At 4am on October 28, 1910, Tolstoy slipped out of his house at Yasnaya Polyana, took a carriage to a nearby station, bought a third-class ticket, and jumped on a train heading for a town nearest to the monastery known as Optina Pustyn. At the age of 82, with just 10 days to live, Tolstoy was renouncing everything–his wife, his children, his family home in which he had lived for nearly 50 years, and his literary career. He was seeking refuge in a monastery. He had felt the urge to flee many times before. Since the 1880s he had got into the habit of setting out at night to walk with the pilgrims on the Kiev road that passed by his estate–often not returning until breakfeast time.
Such begins a description of Tolstoy’s last days. This man was a giant of literature, a symbol of so much of what it means to be Russian, a spiritual seeker, a moral reformer, indeed a revolutionary, and also an amazingly complex and conflicted human being. During the Stalin era, the darkest period of Russian history, Communist Party officials called Tolstoy’s work “counter-revolutionary.” But Stalin refused to suppress it. Tolstoy’s country home was turned into a state shrine and in a pamphlet the great Russian writer Gorky reminds the visitor: “Tolstoy is a profoundly national writer who with astounding fullness embodies in his soul all the peculiarities of the complex Russian psyche: he has the turbulent mischief of Vaska Buslayev and the gentle thoughtfulness of the chronicler Nestor; he burns with the fanaticism of Avvakum; he is a sceptic like Chaadayev, no less of a poet than Pushkin and as clever as Herzen–Tolstoy is a whole world”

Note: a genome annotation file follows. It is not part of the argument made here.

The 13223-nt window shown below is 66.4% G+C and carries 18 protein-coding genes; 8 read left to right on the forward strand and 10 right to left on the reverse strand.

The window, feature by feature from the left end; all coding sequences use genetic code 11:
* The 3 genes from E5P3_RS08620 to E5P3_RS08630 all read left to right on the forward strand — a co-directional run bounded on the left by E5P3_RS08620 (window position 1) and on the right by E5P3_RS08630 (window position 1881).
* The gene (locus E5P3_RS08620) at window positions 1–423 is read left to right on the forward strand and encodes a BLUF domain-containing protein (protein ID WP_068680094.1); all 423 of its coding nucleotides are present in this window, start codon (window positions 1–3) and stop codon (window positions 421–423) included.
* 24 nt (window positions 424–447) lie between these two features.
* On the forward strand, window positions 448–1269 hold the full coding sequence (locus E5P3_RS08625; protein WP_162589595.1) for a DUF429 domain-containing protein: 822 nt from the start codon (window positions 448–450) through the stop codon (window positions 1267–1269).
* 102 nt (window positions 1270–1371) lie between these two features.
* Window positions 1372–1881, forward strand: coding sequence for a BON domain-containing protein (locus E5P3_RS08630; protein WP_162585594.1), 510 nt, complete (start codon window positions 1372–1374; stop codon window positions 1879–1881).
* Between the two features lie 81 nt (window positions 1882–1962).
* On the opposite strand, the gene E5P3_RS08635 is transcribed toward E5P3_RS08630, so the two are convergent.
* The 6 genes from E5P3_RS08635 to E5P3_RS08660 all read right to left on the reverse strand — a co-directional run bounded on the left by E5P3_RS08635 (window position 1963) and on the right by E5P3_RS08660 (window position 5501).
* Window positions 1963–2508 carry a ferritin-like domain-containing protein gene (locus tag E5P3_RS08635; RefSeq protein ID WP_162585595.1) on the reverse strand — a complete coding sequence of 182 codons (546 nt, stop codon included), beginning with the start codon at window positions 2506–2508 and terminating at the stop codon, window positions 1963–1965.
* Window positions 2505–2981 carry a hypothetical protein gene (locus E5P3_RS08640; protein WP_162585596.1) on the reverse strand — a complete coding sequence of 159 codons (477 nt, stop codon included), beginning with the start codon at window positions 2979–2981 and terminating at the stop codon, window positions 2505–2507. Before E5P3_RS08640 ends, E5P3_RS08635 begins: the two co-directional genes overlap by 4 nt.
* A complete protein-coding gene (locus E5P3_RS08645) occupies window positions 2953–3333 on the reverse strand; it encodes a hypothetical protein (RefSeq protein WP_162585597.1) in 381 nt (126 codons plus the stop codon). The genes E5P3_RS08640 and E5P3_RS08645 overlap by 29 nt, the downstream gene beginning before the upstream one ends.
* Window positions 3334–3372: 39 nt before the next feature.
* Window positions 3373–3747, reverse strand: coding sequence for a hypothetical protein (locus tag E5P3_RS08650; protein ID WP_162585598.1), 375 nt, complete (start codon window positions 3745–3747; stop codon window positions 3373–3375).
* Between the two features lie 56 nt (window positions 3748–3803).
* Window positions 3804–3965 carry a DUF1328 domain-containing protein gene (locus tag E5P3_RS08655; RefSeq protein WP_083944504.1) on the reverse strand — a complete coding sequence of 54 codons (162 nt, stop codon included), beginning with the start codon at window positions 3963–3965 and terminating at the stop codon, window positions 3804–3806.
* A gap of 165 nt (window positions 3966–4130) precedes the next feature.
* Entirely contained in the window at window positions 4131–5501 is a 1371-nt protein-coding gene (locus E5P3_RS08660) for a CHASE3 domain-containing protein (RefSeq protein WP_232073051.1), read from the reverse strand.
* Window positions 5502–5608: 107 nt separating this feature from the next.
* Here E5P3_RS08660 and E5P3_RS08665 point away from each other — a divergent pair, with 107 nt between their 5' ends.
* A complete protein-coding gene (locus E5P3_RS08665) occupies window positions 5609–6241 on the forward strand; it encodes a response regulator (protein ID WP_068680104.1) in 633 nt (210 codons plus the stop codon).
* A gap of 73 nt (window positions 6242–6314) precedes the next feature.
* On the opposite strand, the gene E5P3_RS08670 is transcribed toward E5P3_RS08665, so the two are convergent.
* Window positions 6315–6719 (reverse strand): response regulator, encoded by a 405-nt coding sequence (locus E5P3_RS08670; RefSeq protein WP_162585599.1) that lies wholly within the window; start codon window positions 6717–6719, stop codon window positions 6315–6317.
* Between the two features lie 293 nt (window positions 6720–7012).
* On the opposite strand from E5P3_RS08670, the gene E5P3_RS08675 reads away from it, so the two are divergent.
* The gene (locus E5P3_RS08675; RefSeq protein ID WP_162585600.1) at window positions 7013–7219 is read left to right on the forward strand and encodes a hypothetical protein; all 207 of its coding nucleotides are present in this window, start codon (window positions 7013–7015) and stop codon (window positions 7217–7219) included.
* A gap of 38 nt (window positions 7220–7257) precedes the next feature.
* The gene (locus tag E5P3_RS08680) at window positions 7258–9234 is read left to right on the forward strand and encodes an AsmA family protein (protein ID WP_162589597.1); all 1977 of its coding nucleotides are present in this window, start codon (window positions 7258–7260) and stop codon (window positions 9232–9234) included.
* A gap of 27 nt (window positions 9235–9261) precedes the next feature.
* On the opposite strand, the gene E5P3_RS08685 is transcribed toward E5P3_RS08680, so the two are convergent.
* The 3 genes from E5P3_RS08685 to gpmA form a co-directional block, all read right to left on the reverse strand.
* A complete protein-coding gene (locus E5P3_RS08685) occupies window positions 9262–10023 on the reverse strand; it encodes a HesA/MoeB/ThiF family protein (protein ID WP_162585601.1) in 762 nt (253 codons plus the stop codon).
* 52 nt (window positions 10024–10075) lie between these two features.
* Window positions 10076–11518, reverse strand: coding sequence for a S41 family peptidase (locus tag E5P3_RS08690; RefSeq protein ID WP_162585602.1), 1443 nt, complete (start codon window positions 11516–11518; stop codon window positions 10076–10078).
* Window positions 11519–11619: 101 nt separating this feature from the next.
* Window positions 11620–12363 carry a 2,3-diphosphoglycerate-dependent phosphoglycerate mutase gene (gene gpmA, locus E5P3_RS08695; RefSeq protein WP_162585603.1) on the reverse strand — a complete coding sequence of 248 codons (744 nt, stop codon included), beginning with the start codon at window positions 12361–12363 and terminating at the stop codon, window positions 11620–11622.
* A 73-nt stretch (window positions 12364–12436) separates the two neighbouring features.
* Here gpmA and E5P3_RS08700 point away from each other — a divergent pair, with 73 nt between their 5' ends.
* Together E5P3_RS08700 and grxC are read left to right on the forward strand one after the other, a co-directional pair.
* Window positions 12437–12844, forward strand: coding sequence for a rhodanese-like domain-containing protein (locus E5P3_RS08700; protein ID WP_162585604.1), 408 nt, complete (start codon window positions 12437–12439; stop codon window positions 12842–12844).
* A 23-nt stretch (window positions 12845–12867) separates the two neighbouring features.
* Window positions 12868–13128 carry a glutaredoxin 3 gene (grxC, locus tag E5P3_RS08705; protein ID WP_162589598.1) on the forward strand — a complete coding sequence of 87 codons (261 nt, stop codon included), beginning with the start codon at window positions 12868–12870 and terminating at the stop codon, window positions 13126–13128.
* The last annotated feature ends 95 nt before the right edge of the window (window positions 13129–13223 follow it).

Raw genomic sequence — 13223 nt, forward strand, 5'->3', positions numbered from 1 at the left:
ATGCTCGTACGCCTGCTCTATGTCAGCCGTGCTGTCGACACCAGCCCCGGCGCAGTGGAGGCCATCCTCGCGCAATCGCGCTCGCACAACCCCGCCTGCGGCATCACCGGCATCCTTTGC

Tolstoy fathered at least 13 children–we say “at least” because in his younger days and even in middle-age he seduced a number of peasant girls. He was not exactly a model of sexual self-control. That’s why so many people find it hard to take him seriously when in his 60s he becomes an advocate of celibacy and sexual abstinence! And his wife claimed that even then he did not live up to his ideals! And this was meant for the general populace if they wanted to live a religious life according to Tolstoy.